Originally, the group wanted to travel from Russia to Berlin, passing through Belarus, Poland, the Czech Republic, Slovakia and Austria and imitating the conquest of the Soviet Union from more than half a century ago, according to AFP. Rally organizer Andrei Bobrovsky told the French news agency that the main goal of the trip was "to pay respect to those killed on WWII battlefields in the struggle against Hitler's Nazis."
On Friday, Poland's foreign ministry justified their decision by saying that the group failed to provide the required information on the ride in time. Russia's foreign ministry reacted with outrage, calling the justification an "outward lie."
"The necessary information has been provided fully and on time," the ministry said in a statement. "The decision has political undertones."
There may be some truth to the Russian foreign ministry's claims. Last week, Polish Prime Minister Ewa Kopacz called the rally a "provocation" and pointed to the fact that the group's leadership had openly supported the Russian military involvement in Crimea and eastern Ukraine.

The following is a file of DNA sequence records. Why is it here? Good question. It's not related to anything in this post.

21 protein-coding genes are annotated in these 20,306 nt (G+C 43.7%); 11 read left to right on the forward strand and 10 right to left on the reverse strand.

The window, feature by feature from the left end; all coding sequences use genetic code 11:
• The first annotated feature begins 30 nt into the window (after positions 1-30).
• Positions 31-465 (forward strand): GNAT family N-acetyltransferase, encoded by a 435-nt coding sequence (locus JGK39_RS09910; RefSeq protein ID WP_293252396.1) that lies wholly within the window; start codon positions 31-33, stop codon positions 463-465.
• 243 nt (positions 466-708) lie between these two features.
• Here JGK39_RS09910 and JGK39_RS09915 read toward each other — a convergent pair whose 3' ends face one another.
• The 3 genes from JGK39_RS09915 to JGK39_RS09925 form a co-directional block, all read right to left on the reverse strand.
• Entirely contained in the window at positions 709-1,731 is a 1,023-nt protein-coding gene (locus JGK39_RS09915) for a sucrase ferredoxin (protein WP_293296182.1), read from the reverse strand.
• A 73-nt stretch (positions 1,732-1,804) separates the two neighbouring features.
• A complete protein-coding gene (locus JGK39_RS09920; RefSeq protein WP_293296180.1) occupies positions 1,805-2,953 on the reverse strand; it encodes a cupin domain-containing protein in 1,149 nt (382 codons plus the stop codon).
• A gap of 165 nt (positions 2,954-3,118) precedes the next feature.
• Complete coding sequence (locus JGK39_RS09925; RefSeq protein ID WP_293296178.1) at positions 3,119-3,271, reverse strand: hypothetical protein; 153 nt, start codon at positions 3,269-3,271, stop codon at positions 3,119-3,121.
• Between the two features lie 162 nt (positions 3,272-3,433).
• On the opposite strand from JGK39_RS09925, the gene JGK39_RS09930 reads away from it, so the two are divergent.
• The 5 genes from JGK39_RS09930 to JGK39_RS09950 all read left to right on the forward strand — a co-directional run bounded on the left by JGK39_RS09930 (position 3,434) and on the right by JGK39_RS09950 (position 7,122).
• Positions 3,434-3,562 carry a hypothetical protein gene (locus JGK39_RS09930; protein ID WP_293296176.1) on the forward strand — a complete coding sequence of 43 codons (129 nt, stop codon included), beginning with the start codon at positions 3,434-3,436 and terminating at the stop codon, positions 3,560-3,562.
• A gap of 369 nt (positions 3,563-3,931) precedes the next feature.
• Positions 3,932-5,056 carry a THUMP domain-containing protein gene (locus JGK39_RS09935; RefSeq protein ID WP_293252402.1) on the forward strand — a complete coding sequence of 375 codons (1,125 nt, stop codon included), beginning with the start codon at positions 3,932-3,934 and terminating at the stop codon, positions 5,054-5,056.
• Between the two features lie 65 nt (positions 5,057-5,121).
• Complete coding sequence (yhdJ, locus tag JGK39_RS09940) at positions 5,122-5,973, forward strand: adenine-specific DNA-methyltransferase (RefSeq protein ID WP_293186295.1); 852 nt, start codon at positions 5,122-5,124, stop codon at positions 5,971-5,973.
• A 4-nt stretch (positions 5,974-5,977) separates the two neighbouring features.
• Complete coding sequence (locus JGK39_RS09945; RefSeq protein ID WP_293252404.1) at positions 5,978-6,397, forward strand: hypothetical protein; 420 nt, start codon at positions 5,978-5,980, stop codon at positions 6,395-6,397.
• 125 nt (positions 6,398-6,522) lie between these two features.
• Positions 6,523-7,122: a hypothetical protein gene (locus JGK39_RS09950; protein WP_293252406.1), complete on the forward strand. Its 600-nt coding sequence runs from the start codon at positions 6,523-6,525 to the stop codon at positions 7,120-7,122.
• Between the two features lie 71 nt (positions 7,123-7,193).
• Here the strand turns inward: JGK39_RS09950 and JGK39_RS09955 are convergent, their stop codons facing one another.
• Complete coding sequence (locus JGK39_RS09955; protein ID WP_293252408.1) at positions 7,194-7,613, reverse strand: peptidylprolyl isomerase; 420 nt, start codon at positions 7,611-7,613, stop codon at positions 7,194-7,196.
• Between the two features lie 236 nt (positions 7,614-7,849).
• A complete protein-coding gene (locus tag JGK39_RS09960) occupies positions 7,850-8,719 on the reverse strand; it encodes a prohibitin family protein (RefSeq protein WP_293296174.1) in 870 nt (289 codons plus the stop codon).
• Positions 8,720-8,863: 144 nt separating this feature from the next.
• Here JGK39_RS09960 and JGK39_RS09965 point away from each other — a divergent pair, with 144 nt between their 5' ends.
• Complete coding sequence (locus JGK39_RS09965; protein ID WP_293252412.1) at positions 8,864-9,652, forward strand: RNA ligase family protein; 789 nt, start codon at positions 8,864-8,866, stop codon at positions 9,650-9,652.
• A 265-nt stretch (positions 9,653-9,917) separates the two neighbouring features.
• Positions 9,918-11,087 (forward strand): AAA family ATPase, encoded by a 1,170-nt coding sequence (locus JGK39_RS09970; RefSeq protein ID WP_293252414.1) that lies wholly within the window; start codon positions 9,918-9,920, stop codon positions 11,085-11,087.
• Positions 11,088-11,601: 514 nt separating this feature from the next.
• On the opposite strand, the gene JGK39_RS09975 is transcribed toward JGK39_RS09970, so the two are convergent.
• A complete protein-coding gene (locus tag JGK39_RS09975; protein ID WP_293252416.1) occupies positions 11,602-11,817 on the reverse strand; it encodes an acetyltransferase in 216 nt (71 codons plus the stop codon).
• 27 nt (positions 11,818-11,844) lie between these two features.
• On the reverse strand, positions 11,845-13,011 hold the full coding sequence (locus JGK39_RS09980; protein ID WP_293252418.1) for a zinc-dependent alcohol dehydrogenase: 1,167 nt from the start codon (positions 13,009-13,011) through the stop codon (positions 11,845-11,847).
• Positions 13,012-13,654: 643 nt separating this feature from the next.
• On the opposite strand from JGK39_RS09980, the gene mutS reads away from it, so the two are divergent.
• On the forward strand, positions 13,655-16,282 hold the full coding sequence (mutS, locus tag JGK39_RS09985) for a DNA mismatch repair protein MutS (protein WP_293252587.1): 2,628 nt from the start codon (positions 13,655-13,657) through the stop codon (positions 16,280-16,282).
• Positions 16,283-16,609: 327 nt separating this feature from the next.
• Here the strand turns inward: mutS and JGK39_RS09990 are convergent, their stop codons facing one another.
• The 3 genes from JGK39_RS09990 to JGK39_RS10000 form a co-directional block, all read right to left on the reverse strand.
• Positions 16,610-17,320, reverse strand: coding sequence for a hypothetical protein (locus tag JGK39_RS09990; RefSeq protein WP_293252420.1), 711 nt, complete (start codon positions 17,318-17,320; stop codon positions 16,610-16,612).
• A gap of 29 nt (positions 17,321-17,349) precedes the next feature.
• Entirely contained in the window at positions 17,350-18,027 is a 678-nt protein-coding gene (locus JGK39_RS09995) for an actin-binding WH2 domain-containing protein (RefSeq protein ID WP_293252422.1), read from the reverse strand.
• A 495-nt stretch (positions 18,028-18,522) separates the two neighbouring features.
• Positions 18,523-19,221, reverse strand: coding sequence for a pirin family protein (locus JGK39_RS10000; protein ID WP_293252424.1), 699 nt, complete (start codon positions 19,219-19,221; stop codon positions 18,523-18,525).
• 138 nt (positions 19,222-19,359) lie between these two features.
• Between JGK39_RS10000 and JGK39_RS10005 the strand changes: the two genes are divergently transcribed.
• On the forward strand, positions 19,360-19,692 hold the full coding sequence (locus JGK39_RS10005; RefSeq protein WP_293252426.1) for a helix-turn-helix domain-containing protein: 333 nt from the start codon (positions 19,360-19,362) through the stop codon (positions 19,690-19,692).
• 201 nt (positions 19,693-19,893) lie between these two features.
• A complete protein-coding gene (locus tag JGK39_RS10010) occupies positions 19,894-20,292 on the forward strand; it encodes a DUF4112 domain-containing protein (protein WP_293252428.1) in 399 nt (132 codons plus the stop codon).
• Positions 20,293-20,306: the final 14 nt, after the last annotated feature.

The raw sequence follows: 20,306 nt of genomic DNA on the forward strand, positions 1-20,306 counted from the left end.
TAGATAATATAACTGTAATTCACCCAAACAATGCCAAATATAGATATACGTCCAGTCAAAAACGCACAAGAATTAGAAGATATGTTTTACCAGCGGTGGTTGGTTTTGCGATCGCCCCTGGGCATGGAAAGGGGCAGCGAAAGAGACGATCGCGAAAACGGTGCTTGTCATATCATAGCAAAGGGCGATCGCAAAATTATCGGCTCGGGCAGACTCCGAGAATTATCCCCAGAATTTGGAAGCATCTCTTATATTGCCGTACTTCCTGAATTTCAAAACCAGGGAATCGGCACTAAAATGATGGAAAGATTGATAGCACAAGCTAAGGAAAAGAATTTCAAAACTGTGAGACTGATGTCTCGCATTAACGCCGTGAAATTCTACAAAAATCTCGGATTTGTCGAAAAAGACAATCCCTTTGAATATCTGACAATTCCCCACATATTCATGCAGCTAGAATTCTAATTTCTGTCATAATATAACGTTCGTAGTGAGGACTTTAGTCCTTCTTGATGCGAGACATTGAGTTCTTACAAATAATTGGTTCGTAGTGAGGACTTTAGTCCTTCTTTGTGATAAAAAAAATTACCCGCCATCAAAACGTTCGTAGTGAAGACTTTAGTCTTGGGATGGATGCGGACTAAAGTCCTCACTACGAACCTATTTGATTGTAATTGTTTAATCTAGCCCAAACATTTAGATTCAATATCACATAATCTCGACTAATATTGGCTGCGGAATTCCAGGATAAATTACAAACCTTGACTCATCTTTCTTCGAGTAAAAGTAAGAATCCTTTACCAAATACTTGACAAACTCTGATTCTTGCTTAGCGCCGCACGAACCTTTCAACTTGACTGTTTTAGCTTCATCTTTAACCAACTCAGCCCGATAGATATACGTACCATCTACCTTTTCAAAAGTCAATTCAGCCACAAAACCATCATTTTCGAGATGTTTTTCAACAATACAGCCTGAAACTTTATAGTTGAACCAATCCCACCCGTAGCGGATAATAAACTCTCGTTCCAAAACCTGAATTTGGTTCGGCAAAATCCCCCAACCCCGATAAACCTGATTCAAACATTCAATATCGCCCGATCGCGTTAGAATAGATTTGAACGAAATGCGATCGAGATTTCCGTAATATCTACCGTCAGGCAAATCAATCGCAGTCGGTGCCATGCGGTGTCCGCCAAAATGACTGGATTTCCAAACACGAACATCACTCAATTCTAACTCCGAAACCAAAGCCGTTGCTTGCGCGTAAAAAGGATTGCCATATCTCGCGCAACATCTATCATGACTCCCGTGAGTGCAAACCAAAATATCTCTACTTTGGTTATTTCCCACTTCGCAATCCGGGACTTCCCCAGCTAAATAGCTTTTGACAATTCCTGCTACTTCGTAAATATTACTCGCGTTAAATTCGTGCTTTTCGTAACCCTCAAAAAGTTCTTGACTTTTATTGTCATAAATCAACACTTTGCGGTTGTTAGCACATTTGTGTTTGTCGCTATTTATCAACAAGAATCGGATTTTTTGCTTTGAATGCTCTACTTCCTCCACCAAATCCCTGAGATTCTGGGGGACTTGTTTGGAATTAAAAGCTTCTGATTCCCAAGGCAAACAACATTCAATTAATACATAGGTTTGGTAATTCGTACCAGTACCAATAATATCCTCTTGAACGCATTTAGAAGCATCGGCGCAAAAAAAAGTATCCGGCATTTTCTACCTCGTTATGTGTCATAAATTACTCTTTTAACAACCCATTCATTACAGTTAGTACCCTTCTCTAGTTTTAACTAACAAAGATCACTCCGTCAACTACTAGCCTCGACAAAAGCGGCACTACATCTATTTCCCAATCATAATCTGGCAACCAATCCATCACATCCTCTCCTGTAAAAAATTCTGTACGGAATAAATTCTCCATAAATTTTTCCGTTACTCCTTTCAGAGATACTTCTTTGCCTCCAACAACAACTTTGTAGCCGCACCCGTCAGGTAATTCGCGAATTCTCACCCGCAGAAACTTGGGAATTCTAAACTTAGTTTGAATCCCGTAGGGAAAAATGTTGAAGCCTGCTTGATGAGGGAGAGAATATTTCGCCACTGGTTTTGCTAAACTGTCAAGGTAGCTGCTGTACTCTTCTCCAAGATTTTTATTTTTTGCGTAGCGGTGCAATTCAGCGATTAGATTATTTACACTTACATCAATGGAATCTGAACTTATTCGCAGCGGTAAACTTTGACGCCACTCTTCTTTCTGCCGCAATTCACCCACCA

The Night Wolves have certainly evolved since their formation. In its early days in the 1980s, the group was focused on organizing rock concerts. As its size and influence grew, its leader,
With more than 5,000 members, the Night Wolves has become an influential voice in Russian politics. "Fiercely patriotic, they believe that wherever the Night Wolves are, that should be considered Russia," the British Telegraph described the group in 2014.
The paper also described an incident in which Putin was hours late for a meeting with former Ukrainian president Viktor Yanukovych after having been on a tour with the bikers for a bit too long.
Putin and the bike group reportedly first met in July 2009. What was first believed to be yet another public relations stunt to boost Putin's image turned out to evolve into a much more serious political relationship.
Since then, Putin and the Night Wolves have praised and supported each other — and not only when riding bikes. In February 2015, Zaldostanov was photographed when he headed a so-called "Antimaidan" movement in Moscow.
The banner he helped to carry read: "The Wolves of Russian Spring" — a reference both to his biker group as well as the Russian opposition to the Maidan protests and the new pro-Western government in Kiev.
Such images have only worsened the negative reputation of the Night Wolves in countries like Poland. “I wish they would never come here,” Monika Trzcinska, the mayor of the Polish town of Braniewo, told the New York Times earlier in April.
Despite the Polish refusal to let the bikers into the country, the trip is nevertheless supposed to start as scheduled Sunday. At the time of writing, it's unclear exactly what their route will be.